In turn, that led to a lot of those games where the Cubs just couldn’t put enough runs on the board to get enough breathing room, resulting in either close wins or losses.
“We played so many close games throughout the year because we couldn’t stretch games out,” Hoyer said. “That really taxes the bullpen, and it leads to more randomness. The best teams in baseball blow people out. One-run games are always going to center around .500. That’s a baseball truism, that one-run games are generally a 50/50 proposition. Sometimes, a little better if you have a great bullpen, but great teams blow people out.”
So, when Hoyer looks at areas to address this offseason, introducing more power into the lineup is a priority.
The Cubs attempted to do that when they claimed Franmil Reyes (who hit 30-plus homers in two of his first four seasons) off waivers in August, and manager David Ross recently indicated that Reyes is in the team’s plans for 2023, but that isn’t the last move the Cubs will make to get some slug on the roster.
“It’s certainly an area, as we’ve talked about throughout the season, we have to be a little quicker-strike offense than we were,” Hoyer said. “I liked the fact that we were making more contact. I did think there was times we grinded our at-bats, but we lacked the ability to pull away in different games. That’s something we have to get better about. … As we think about where we want to be eventually, that is a big focus. You got to be able to score runs in bunches, and we were not able to do that this year.”
4. Ball really is in Jed’s court
In early September, Cubs chairman Tom Ricketts told a small group of reporters that “the ball is in Jed’s court” in terms of how the team will attack this offseason. Whether that’s shelling out big contracts or making smaller moves to bolster depth, Ricketts said he’ll leave those decisions up to Hoyer.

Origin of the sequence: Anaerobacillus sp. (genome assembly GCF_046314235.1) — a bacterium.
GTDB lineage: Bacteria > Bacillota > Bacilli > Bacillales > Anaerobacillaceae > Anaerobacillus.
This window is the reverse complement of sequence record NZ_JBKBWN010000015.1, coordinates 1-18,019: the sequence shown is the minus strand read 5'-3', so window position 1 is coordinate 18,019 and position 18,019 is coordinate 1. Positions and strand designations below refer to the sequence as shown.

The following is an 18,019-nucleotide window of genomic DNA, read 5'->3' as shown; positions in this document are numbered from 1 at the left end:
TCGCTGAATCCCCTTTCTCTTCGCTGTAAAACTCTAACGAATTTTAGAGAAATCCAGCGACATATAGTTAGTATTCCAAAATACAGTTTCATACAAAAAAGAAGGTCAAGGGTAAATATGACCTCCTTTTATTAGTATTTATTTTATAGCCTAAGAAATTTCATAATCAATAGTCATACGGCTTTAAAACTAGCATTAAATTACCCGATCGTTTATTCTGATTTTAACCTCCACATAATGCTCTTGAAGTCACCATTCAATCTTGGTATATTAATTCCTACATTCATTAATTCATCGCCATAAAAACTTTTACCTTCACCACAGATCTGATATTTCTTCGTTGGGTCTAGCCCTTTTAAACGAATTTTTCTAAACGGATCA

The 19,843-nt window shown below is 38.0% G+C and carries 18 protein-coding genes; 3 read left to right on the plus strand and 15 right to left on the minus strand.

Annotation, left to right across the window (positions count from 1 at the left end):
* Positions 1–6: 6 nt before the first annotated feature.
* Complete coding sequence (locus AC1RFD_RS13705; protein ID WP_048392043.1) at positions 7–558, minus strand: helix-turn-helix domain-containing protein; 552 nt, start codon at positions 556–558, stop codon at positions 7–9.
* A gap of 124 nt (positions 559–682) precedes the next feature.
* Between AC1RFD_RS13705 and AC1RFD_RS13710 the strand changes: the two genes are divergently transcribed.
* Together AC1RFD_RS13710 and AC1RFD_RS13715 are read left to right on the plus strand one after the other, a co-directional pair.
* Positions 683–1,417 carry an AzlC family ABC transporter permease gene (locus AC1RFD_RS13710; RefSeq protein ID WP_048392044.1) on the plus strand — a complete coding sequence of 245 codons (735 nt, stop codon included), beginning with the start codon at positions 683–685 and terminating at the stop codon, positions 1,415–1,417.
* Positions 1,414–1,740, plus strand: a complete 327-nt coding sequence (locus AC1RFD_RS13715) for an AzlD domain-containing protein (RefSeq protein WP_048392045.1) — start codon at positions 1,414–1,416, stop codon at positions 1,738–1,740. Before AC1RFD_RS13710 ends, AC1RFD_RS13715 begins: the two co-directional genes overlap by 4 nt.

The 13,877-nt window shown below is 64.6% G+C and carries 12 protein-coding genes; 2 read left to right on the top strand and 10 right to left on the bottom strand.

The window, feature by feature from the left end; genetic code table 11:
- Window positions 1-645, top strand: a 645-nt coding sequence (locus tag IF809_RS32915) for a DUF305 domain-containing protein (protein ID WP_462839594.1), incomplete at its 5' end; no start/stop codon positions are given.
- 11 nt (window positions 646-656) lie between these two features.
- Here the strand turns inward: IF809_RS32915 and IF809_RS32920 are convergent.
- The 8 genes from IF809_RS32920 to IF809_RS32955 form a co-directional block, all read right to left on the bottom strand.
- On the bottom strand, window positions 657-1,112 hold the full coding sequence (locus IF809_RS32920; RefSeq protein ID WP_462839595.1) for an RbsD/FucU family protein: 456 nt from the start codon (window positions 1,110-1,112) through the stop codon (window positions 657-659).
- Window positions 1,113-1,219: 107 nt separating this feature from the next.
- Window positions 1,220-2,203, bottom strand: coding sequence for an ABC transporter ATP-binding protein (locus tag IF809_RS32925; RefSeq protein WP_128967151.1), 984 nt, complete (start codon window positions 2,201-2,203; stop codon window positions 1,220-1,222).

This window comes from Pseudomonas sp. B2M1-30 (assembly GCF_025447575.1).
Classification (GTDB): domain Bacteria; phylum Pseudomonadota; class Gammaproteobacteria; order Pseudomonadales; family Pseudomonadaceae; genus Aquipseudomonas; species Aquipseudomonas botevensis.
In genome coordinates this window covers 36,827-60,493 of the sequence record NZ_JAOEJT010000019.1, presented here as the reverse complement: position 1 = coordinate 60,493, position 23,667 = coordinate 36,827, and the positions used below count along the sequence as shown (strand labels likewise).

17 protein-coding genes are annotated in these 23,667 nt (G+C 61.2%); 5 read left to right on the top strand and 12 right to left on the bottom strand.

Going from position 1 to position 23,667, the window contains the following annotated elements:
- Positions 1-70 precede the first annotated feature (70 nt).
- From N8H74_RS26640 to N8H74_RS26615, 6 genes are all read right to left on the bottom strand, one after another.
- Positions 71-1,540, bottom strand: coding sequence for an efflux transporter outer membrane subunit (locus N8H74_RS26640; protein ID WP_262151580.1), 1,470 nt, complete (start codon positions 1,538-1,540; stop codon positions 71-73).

On Monday, Hoyer was asked for his thoughts on what Ricketts had to say.
“It’s a great feeling,” he said. “I think that it’s what someone in my position wants. You want the autonomy to make what you feel are the right decisions, the best decisions.”
Hoyer isn’t naive enough to think Ricketts will just open the checkbook and allow Hoyer to offer any sum of money to any player on the market. He said the front office will do the research and present valid reasons why the team should use its financial resources in whichever way he sees fit. If that happens to be a big-money splash to bring in a star, he’ll provide Ricketts with the answers to whatever questions he may ask about the move.
Hoyer appreciates that Ricketts holds him and the rest of the front office accountable, in terms of asking the right questions and making sure they’re thinking about things properly. But based on Ricketts’ comments, ultimately, the results of any move will fall squarely at Hoyer’s feet.
It’s the part of the job that Hoyer signed up for, where he’ll be held accountable for the success or failure in how the Cubs’ resources are doled out. But it’s also the part of the job that he believes his boss has confidence in him to do the right way to make the Cubs better in the long-run.
“I have total confidence that if we get to a place where we ask for a significant amount of money to sign one player or several players,” Hoyer said, “I have no doubt that we’ll have his blessing and I have no doubt the resources will be there.”